Bottle, Ramona Herdman
HappenStance, 2017 £5.00
Bringing back Dad – father, daughter and drink
The poems about Ramona Herdman’s dad in this collection make me feel I know him. He’s proud and humorous and a great smoker and drinker, happy in his addictions: his first morning smoke settles his chest; he’s stopped getting hangovers; he clears up after his kitchen drinking sessions and goes to work early before the family wakes.
Bringing Dad back from the dead, addictions intact, is his daughter’s dearest wish. Despite fearing him, she’d like him as a drinking companion.
For me, ‘Two Death in the Afternoons, Please’ most vividly evokes the mixture of fear and longing. It imagines an afterlife where:
no one would interrupt to say this wasn’t actually heaven,
this delicious blunting of feeling, this merciful cessation,
and that there was something outside that was better –
like walking out on the seafront together, wind and water-roar
and saying something risky and being understood.
That walk on the seafront opens up wonderful possibilities in a way I can share, but I soon remember the earlier part of the sentence: the speaker isn’t prepared to relinquish her own and her father’s notion of bliss. Similarly, the subsequent and final line quietly undermines the powerful ‘wind and water roar’. The linking ‘and’ suggests that ‘walking out on the seafront together’ and ‘saying something risky and being understood’ are equally natural, good, and unconnected with drink – but the risky ideas the poem has already taught me to expect are all connected with drink, which is said sometimes to make living possible or lift one ‘to arm’s-length from caring’.
The courage required to make such risky statements, coupled with the concluding ‘being understood’ makes me sense an almost religious tone – perhaps because I’m reminded of George Herbert’s description of prayer as ‘something understood’, and also of his mix of rebellion and acquiescence.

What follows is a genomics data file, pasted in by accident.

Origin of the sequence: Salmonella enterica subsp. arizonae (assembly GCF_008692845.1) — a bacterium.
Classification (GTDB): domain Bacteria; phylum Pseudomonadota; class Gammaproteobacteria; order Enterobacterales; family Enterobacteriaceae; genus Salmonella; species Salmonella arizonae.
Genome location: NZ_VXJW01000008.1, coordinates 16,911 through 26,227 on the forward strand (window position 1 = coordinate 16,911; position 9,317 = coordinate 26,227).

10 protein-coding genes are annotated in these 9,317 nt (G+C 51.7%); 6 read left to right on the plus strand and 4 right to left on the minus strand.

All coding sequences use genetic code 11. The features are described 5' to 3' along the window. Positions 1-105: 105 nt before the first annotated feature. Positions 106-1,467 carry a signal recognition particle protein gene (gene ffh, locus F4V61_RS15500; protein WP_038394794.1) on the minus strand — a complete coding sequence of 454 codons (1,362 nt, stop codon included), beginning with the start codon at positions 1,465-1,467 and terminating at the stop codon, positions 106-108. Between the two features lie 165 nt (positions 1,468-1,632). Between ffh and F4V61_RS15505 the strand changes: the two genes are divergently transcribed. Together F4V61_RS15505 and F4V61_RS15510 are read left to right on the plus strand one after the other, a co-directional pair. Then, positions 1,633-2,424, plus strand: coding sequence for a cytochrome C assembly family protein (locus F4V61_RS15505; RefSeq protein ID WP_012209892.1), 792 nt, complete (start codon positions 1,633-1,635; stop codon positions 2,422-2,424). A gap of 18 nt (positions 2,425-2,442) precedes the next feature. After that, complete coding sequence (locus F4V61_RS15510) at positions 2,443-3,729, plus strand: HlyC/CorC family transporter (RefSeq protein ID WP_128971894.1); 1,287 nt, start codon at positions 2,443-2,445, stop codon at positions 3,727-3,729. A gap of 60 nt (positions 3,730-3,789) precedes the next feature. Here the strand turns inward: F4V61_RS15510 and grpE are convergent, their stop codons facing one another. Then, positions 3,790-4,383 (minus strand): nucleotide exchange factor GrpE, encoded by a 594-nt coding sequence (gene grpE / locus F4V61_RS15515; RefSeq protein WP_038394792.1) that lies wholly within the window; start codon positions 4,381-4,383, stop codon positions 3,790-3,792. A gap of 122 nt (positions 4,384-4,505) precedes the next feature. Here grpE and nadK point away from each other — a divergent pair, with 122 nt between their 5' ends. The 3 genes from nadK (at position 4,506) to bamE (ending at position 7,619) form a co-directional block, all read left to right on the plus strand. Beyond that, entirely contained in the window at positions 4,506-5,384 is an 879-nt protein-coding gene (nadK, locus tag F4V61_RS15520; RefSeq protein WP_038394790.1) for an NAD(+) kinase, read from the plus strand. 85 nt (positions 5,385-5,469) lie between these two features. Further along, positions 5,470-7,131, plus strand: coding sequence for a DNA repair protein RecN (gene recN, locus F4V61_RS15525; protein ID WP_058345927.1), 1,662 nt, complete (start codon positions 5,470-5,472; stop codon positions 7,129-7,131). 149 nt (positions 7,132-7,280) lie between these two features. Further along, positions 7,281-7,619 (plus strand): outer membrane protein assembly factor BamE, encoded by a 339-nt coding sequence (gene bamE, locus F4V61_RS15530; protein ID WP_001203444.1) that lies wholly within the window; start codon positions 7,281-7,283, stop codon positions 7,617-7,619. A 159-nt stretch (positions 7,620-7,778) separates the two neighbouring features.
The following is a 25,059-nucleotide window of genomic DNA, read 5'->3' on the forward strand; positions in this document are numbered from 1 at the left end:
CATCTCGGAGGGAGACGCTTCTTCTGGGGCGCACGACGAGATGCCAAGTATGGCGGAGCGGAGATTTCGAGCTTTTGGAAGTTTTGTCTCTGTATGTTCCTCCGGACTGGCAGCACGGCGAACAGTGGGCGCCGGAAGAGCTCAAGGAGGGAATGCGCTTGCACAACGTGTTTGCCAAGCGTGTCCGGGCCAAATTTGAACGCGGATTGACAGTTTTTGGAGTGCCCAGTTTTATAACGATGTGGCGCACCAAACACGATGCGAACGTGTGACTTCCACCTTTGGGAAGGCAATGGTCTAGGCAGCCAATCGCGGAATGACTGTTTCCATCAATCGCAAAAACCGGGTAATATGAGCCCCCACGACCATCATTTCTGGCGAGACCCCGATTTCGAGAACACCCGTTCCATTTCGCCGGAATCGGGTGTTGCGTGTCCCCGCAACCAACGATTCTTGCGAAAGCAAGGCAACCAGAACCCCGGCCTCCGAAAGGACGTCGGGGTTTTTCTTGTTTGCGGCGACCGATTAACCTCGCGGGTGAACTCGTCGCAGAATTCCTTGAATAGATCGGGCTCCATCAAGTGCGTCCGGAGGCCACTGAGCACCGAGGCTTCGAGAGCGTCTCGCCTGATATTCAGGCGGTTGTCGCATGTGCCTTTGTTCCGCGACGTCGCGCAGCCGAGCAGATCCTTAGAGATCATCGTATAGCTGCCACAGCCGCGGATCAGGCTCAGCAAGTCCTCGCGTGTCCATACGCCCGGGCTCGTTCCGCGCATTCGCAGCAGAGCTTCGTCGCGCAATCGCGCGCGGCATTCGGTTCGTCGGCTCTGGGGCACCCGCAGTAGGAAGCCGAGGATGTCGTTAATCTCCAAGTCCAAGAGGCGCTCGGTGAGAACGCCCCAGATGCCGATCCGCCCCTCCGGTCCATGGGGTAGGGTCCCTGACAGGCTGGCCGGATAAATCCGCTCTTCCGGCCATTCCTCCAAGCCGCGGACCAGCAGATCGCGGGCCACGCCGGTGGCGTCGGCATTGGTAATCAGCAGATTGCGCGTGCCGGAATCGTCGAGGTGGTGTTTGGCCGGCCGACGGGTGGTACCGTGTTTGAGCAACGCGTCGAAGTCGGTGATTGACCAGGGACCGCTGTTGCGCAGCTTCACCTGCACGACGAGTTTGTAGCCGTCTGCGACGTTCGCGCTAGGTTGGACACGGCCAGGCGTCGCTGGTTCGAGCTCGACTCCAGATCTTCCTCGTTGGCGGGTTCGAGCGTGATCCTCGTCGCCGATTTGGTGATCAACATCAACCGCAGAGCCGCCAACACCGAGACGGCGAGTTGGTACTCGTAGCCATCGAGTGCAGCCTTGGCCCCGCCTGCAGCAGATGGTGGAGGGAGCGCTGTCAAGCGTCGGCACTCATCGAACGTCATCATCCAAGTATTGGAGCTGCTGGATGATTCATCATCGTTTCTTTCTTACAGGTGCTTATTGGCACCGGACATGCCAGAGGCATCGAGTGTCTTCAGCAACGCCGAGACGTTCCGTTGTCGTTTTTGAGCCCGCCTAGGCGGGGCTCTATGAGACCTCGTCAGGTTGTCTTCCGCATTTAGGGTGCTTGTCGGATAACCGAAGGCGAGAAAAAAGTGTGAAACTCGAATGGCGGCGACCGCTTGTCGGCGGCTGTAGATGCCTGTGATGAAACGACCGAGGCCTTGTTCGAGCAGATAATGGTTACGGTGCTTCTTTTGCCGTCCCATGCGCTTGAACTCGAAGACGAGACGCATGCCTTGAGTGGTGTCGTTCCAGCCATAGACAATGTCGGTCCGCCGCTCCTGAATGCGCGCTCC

When Ramona Herdman addresses her thoughts of her dad to her dad, she feels understood. She can’t be so sure of her readers. I think/hope I’m getting there.
Do you want a top up?
‘Wine O’clock’ is a feature of many Western women’s lives and Ramona Herdman explores this phenomenon as well as an inherited love/hate relationship with drink in Bottle. From the delights of the ‘First drink of the night’ to the ignominy of the drunken stumble home (‘main drag, one-heeled, rain? / Not the morning lightning. Not the refrain / (just like last time, Never again’ in ‘Not Never’), Herdman accurately (and refreshingly openly) describes the highs of chemically enhanced nights and the lows of hung-over mornings.
Although a number of the poems evoke the poet’s whisky-loving father and longing for his return as a drinking partner, it is the poet’s empathy for the female drinker’s situation that particularly appeals to me.
‘The Drink is Not The Problem’ succinctly summarises (in eight telling lines) the lot of the drinker reaching to fill her glass to drown perceived sorrows. Another female-oriented poem, ‘Mes Braves’, celebrates girls on a night out ‘without coats, without tights, in the year-round rain’, producing a vivid picture of that drunken stagger between bars of the joyous, partying ladette. And yet … and yet … we know the downsides of the ‘old yellow devil’ as well as the poet does (I tell the story like grace) and it is this juxtaposition which ultimately provides the pamphlet’s tension.
The list poem ‘He’s in his Altitudes’ (offering us many arcane and interesting ways to say ‘he’s pissed’) would work equally well using the female pronoun and this would bring into question the relatively new normalisation of female drinking culture – ‘He’s Adam’s apple up’ for example, or ‘He’s been bitten by the tavern bitch’ could take on very different meanings with each term pre-fixed with a ‘She’.
This particular Bottle rings resonantly with this reviewer, as it will for many readers and writers, and I enjoyed sharing a tipple from the HappenStance 2017 label with Ramona. Cheers!